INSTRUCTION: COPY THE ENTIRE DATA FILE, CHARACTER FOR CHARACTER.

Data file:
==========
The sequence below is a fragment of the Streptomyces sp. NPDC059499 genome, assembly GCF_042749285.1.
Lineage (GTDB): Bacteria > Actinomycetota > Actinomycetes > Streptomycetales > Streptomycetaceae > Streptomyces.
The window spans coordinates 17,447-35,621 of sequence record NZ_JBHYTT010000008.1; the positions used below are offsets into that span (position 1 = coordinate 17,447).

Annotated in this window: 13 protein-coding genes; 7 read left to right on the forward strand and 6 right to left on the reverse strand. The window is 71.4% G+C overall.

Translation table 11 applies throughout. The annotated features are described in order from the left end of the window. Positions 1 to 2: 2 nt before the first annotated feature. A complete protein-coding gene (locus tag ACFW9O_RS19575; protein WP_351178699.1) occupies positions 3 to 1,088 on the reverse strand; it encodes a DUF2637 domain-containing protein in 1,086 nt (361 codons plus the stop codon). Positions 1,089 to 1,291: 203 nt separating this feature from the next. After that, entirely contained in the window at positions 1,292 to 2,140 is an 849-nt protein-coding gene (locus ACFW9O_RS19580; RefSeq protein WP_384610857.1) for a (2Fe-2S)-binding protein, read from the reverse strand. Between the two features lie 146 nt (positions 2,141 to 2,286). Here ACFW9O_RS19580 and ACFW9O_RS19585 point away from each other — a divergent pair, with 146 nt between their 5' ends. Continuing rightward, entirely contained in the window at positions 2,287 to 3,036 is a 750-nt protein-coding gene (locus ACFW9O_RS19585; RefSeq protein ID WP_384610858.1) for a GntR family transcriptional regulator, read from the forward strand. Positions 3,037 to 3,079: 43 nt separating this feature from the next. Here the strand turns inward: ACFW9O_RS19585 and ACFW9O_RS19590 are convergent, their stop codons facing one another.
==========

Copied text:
The sequence below is a fragment of the Streptomyces sp. NPDC059499 genome, assembly GCF_042749285.1.
Lineage (GTDB): Bacteria > Actinomycetota > Actinomycetes > Streptomycetales > Streptomycetaceae > Streptomyces.
The window spans coordinates 17,447-35,621 of sequence record NZ_JBHYTT010000008.1; the positions used below are offsets into that span (position 1 = coordinate 17,447).

Annotated in this window: 13 protein-coding genes; 7 read left to right on the forward strand and 6 right to left on the reverse strand. The window is 71.4% G+C overall.

Translation table 11 applies throughout. The annotated features are described in order from the left end of the window. Positions 1 to 2: 2 nt before the first annotated feature. A complete protein-coding gene (locus tag ACFW9O_RS19575; protein WP_351178699.1) occupies positions 3 to 1,088 on the reverse strand; it encodes a DUF2637 domain-containing protein in 1,086 nt (361 codons plus the stop codon). Positions 1,089 to 1,291: 203 nt separating this feature from the next. After that, entirely contained in the window at positions 1,292 to 2,140 is an 849-nt protein-coding gene (locus ACFW9O_RS19580; RefSeq protein WP_384610857.1) for a (2Fe-2S)-binding protein, read from the reverse strand. Between the two features lie 146 nt (positions 2,141 to 2,286). Here ACFW9O_RS19580 and ACFW9O_RS19585 point away from each other — a divergent pair, with 146 nt between their 5' ends. Continuing rightward, entirely contained in the window at positions 2,287 to 3,036 is a 750-nt protein-coding gene (locus ACFW9O_RS19585; RefSeq protein ID WP_384610858.1) for a GntR family transcriptional regulator, read from the forward strand. Positions 3,037 to 3,079: 43 nt separating this feature from the next. Here the strand turns inward: ACFW9O_RS19585 and ACFW9O_RS19590 are convergent, their stop codons facing one another.